Better Markets Rips SEC’s Double Standard

Andrew Ceresney, the enforcement chief at the Securities and Exchange Commission (SEC), went before the House Financial Services Committee today, laid out his program and put on the table the SEC’s budget request — including hiring 93 additional staff for the enforcement division.

All the hires in the world won’t make a difference unless the SEC eliminates its double standard of justice.

That’s the take of Dennis Kelleher of Better Markets.

Andrew Ceresney

Andrew Ceresney

“Even after the financial crisis hurt so many American families who lost their homes, jobs and savings, the SEC’s Enforcement Division perpetuates a double standard of justice,” Kelleher said. “It throws the book at low level actors while letting the wealthy and well-connected too big to fail Wall Street banks and their executives off with, at most, slaps on the wrist. This persistent pattern incentivizes more lawlessness on Wall Street, where there is little fear of getting caught or getting meaningfully punished if they’re caught at all.”

“Enforcing the law in the suites is as important as doing so on the streets,” Kelleher said. “The SEC Enforcement Division must go after Wall Street’s industry leaders, executives and supervisors with the same zeal they go after others.”

“They need to require Wall Street’s biggest banks to fully disclose all the facts of the law-breaking, detail how the penalties paid fit the crime, how the action will actually deter future crime, and, no matter what, bring actions against the individuals responsible and bar them from the industry.”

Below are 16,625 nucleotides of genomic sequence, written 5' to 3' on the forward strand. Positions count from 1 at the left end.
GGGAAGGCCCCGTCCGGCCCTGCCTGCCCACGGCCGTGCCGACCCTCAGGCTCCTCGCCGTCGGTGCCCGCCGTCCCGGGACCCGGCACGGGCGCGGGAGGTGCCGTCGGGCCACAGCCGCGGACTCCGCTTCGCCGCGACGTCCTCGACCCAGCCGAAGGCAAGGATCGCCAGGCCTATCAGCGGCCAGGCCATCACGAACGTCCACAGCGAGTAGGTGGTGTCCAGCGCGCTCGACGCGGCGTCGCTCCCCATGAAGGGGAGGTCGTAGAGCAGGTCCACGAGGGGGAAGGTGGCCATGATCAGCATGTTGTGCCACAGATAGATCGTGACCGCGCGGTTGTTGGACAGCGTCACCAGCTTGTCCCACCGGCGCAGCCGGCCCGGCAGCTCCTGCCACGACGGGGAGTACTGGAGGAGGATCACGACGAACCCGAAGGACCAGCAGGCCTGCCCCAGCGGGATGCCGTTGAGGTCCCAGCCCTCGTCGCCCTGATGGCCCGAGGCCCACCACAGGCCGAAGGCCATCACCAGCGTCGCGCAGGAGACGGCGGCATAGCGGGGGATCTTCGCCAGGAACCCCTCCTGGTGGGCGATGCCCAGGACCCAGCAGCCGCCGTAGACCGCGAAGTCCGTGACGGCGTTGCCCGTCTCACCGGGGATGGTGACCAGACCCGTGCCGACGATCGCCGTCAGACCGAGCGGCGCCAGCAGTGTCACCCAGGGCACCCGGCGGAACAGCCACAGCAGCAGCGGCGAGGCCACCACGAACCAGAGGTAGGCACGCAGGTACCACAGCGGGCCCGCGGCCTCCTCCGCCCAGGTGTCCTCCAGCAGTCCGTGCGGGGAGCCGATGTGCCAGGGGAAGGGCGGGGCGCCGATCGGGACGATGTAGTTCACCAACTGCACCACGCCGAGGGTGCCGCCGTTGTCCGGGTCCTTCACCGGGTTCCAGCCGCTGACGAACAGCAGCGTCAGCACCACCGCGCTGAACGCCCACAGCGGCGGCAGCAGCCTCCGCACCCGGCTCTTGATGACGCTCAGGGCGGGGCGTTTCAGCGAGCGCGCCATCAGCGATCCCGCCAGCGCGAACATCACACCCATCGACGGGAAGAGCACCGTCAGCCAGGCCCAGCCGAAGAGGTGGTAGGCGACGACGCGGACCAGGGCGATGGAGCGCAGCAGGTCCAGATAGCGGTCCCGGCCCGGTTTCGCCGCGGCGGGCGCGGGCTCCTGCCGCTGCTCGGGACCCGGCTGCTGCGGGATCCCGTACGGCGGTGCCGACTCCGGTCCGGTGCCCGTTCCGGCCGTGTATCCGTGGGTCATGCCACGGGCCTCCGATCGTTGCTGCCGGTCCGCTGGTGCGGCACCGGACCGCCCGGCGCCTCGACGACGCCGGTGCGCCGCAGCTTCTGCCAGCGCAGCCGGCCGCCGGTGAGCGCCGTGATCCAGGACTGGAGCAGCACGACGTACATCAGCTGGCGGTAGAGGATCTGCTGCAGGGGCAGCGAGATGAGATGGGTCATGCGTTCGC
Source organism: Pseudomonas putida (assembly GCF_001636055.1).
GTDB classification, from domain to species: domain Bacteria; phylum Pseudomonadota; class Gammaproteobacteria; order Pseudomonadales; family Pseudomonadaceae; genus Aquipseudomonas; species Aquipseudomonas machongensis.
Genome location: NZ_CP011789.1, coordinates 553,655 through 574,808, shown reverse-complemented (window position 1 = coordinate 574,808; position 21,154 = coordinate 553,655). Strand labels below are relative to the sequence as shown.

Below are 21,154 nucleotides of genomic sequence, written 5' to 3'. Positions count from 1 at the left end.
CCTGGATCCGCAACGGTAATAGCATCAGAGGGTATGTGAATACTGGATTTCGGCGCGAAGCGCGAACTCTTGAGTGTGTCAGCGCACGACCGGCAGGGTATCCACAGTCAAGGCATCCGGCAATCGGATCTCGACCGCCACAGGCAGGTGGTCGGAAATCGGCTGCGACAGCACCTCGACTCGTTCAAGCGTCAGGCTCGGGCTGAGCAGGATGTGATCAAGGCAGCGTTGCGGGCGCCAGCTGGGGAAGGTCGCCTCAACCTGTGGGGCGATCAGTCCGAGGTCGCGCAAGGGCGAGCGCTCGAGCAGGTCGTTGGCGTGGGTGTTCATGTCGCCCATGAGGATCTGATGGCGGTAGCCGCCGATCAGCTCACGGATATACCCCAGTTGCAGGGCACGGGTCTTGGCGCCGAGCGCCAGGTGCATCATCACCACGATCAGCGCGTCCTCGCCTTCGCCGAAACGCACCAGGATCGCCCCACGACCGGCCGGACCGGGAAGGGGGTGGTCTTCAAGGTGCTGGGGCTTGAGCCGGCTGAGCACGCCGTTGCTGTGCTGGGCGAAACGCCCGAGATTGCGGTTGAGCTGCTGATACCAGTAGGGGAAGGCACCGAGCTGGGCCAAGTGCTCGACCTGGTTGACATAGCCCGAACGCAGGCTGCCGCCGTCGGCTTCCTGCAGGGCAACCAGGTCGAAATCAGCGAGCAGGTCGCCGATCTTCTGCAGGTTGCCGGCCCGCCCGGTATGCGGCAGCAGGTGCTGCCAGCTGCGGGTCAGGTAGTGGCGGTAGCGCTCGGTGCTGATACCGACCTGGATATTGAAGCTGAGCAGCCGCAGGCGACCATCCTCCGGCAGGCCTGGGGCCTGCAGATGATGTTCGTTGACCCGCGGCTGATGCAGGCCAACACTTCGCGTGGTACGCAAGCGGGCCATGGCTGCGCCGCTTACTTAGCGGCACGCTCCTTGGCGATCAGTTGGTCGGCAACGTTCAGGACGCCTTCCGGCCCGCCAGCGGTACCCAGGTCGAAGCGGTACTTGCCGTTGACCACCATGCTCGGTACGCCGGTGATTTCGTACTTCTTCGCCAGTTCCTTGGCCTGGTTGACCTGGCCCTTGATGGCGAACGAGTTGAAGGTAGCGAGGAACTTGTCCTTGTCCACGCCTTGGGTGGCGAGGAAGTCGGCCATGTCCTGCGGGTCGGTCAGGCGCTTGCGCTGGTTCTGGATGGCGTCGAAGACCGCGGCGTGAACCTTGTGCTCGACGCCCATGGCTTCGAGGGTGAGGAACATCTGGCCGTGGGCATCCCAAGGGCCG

In his testimony, Ceresney did say that the SEC is increasingly seeking to force corporations and individuals to admit to their wrongdoing.

“In June 2013, the Commission changed its long-standing settlement protocol by requiring admissions of misconduct in certain cases where heightened accountability and acceptance of responsibility by a defendant are appropriate and in the public interest,” Ceresney said.

These include cases where the violation of the securities laws involves particularly egregious conduct, where large numbers of investors were harmed; where the markets or investors were placed at significant risk, where the conduct obstructs the Commission’s investigation,  where an admission can send an important message to the markets, or where the wrongdoer poses a particular future threat to investors or the markets.

“While, for reasons of efficiency and other benefits, most cases will continue to be resolved on a neither admit nor deny basis, if admissions or other acknowledgements of wrongdoing are important, the Division will insist on obtaining them and is fully prepared to litigate if necessary,” Ceresney said.

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